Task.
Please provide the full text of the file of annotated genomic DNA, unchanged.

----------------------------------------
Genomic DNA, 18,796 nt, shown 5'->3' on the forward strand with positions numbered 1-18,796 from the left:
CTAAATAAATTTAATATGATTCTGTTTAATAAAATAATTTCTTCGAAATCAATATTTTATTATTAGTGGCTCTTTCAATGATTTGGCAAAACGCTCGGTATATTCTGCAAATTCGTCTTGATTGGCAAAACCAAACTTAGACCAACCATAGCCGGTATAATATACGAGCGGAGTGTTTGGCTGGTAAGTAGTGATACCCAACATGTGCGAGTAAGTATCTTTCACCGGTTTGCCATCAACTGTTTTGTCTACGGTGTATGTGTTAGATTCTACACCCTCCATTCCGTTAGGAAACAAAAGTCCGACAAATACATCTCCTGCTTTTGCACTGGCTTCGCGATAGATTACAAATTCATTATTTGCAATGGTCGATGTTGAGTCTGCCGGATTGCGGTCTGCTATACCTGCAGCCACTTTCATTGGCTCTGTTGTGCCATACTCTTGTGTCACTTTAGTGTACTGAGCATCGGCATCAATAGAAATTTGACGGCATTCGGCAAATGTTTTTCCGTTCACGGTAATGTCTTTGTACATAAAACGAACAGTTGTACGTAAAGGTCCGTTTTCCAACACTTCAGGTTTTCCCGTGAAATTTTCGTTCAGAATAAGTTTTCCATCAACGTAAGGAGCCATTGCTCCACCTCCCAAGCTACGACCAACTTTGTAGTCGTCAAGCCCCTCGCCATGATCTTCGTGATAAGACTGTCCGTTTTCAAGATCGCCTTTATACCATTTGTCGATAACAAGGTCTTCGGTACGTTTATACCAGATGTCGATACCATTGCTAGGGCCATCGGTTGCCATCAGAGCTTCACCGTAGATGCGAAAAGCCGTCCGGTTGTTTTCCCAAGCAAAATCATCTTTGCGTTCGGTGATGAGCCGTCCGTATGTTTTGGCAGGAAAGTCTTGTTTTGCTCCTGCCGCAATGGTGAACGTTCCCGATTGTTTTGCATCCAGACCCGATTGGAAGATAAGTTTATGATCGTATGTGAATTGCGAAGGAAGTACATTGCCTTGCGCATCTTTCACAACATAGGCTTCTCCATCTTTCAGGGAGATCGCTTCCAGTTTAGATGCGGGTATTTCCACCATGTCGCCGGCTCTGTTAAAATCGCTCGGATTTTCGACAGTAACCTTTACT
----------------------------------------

Genomic DNA, 18,796 nt, shown 5'->3' on the forward strand with positions numbered 1-18,796 from the left:
CTAAATAAATTTAATATGATTCTGTTTAATAAAATAATTTCTTCGAAATCAATATTTTATTATTAGTGGCTCTTTCAATGATTTGGCAAAACGCTCGGTATATTCTGCAAATTCGTCTTGATTGGCAAAACCAAACTTAGACCAACCATAGCCGGTATAATATACGAGCGGAGTGTTTGGCTGGTAAGTAGTGATACCCAACATGTGCGAGTAAGTATCTTTCACCGGTTTGCCATCAACTGTTTTGTCTACGGTGTATGTGTTAGATTCTACACCCTCCATTCCGTTAGGAAACAAAAGTCCGACAAATACATCTCCTGCTTTTGCACTGGCTTCGCGATAGATTACAAATTCATTATTTGCAATGGTCGATGTTGAGTCTGCCGGATTGCGGTCTGCTATACCTGCAGCCACTTTCATTGGCTCTGTTGTGCCATACTCTTGTGTCACTTTAGTGTACTGAGCATCGGCATCAATAGAAATTTGACGGCATTCGGCAAATGTTTTTCCGTTCACGGTAATGTCTTTGTACATAAAACGAACAGTTGTACGTAAAGGTCCGTTTTCCAACACTTCAGGTTTTCCCGTGAAATTTTCGTTCAGAATAAGTTTTCCATCAACGTAAGGAGCCATTGCTCCACCTCCCAAGCTACGACCAACTTTGTAGTCGTCAAGCCCCTCGCCATGATCTTCGTGATAAGACTGTCCGTTTTCAAGATCGCCTTTATACCATTTGTCGATAACAAGGTCTTCGGTACGTTTATACCAGATGTCGATACCATTGCTAGGGCCATCGGTTGCCATCAGAGCTTCACCGTAGATGCGAAAAGCCGTCCGGTTGTTTTCCCAAGCAAAATCATCTTTGCGTTCGGTGATGAGCCGTCCGTATGTTTTGGCAGGAAAGTCTTGTTTTGCTCCTGCCGCAATGGTGAACGTTCCCGATTGTTTTGCATCCAGACCCGATTGGAAGATAAGTTTATGATCGTATGTGAATTGCGAAGGAAGTACATTGCCTTGCGCATCTTTCACAACATAGGCTTCTCCATCTTTCAGGGAGATCGCTTCCAGTTTAGATGCGGGTATTTCCACCATGTCGCCGGCTCTGTTAAAATCGCTCGGATTTTCGACAGTAACCTTTACT